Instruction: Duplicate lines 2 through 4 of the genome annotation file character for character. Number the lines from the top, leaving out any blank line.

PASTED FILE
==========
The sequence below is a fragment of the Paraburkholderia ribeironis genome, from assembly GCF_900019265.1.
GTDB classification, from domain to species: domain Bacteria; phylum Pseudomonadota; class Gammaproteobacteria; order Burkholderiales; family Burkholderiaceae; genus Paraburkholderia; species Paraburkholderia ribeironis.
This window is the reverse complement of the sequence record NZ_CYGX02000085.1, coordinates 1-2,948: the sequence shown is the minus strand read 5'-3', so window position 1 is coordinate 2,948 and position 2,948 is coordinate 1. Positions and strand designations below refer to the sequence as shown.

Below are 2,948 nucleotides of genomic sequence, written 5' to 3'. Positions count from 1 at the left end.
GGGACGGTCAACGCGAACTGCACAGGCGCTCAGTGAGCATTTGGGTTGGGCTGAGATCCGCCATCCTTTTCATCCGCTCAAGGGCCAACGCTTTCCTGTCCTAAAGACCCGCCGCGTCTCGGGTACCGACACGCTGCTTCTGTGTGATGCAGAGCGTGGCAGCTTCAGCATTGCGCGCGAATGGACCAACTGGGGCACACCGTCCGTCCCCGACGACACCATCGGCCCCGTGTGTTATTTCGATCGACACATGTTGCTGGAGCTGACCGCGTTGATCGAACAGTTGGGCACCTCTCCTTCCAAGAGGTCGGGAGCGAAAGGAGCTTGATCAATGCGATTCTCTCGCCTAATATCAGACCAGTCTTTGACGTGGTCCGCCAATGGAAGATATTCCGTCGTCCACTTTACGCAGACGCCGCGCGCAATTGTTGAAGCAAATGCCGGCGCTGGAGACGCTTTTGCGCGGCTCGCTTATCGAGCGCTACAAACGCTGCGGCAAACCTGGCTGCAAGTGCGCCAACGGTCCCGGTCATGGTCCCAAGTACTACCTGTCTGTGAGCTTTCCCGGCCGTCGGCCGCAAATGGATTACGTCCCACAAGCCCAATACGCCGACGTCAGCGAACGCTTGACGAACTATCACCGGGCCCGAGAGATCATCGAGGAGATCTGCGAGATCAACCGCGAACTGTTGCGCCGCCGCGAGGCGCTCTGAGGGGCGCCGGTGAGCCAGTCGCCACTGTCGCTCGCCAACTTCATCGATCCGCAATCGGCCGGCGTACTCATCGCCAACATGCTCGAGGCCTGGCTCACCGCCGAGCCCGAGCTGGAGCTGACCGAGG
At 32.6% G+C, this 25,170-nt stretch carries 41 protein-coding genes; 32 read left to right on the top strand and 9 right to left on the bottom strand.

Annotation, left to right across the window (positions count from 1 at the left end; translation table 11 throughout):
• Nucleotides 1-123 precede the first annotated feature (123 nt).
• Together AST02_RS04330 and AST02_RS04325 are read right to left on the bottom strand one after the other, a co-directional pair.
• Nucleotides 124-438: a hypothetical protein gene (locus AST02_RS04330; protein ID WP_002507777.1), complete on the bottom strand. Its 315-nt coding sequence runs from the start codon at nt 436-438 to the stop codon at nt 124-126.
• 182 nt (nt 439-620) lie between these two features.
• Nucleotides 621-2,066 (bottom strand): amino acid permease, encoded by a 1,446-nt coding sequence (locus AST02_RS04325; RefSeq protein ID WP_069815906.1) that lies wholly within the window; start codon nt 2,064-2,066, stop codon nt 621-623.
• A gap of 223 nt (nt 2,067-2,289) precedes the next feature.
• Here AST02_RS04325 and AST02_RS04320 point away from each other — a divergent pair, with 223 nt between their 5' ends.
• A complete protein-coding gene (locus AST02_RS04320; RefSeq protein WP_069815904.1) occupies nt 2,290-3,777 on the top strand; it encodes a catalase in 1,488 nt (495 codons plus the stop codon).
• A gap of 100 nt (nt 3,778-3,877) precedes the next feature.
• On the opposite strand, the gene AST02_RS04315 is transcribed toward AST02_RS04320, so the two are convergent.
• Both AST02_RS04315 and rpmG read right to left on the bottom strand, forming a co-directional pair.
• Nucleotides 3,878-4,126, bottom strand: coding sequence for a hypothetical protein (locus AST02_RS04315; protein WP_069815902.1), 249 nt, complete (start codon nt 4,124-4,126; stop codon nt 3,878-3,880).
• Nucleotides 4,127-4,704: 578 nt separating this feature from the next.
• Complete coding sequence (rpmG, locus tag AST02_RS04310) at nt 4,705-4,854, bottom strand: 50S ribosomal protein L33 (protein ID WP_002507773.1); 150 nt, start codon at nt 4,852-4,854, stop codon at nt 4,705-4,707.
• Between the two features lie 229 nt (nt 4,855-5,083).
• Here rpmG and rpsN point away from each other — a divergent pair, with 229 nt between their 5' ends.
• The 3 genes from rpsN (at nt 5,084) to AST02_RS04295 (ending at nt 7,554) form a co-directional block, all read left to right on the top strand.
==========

GTDB classification, from domain to species: domain Bacteria; phylum Pseudomonadota; class Gammaproteobacteria; order Burkholderiales; family Burkholderiaceae; genus Paraburkholderia; species Paraburkholderia ribeironis.
This window is the reverse complement of the sequence record NZ_CYGX02000085.1, coordinates 1-2,948: the sequence shown is the minus strand read 5'-3', so window position 1 is coordinate 2,948 and position 2,948 is coordinate 1. Positions and strand designations below refer to the sequence as shown.

Below are 2,948 nucleotides of genomic sequence, written 5' to 3'. Positions count from 1 at the left end.